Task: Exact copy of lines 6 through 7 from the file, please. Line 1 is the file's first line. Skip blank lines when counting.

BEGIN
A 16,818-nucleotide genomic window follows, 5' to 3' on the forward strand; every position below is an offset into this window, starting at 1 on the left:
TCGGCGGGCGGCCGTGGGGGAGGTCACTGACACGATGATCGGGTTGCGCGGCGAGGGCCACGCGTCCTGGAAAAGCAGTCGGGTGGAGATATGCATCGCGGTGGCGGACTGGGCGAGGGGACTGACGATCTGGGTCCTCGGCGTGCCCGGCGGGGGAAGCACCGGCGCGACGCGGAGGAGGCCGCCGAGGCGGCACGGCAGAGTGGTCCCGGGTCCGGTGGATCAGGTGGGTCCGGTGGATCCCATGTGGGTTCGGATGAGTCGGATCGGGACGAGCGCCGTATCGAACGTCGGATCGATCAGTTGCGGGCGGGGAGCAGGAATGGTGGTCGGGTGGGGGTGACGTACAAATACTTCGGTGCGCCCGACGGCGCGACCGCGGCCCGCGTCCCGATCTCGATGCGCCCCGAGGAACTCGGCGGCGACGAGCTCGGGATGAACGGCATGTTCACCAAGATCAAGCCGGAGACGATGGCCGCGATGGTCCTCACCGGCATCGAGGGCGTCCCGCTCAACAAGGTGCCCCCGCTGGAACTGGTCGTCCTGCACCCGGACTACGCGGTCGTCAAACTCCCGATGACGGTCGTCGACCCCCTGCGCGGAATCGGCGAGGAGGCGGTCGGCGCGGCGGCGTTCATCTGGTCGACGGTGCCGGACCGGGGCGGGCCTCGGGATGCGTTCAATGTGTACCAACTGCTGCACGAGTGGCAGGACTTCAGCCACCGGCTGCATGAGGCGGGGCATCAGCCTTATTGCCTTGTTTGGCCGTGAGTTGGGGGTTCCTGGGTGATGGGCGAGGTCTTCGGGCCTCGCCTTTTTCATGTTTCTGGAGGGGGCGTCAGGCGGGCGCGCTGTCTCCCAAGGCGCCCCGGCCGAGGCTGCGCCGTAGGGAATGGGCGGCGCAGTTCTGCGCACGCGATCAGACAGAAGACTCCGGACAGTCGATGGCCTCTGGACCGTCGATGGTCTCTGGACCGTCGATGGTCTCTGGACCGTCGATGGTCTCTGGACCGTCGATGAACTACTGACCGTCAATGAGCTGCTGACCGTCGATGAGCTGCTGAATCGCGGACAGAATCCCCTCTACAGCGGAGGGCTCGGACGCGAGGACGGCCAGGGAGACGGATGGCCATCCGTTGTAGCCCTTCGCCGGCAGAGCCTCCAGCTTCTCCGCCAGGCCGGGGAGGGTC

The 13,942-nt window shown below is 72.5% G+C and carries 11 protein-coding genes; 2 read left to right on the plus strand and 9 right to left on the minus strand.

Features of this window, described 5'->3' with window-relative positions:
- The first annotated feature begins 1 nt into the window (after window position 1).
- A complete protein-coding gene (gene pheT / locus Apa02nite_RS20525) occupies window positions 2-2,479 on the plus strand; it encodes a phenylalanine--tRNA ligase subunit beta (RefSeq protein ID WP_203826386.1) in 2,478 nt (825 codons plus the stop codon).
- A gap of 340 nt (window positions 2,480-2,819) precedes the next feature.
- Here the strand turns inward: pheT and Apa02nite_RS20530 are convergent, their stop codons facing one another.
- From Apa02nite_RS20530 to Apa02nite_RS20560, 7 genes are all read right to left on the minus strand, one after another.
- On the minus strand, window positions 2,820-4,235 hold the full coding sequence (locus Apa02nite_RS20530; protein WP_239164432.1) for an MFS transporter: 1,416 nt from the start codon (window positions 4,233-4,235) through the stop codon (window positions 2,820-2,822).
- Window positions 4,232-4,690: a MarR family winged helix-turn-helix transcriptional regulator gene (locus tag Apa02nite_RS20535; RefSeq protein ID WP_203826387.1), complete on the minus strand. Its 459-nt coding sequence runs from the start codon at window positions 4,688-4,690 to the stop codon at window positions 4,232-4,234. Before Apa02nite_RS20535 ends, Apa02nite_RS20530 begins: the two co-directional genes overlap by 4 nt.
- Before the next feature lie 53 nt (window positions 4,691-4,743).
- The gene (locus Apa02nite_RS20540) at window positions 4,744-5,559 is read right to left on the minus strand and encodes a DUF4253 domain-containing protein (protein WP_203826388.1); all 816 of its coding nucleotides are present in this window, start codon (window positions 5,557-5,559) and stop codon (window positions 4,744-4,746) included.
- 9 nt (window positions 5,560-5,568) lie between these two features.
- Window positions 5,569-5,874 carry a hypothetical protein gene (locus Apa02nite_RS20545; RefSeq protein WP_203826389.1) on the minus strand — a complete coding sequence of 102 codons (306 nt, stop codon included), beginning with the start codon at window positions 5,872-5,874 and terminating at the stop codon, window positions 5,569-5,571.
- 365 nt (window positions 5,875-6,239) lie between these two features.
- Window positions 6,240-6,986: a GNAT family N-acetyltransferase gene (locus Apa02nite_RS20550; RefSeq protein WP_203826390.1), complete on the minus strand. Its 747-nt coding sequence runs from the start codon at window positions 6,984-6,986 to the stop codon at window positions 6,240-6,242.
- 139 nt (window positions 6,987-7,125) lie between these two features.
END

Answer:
- A complete protein-coding gene (gene pheT / locus Apa02nite_RS20525) occupies window positions 2-2,479 on the plus strand; it encodes a phenylalanine--tRNA ligase subunit beta (RefSeq protein ID WP_203826386.1) in 2,478 nt (825 codons plus the stop codon).
- A gap of 340 nt (window positions 2,480-2,819) precedes the next feature.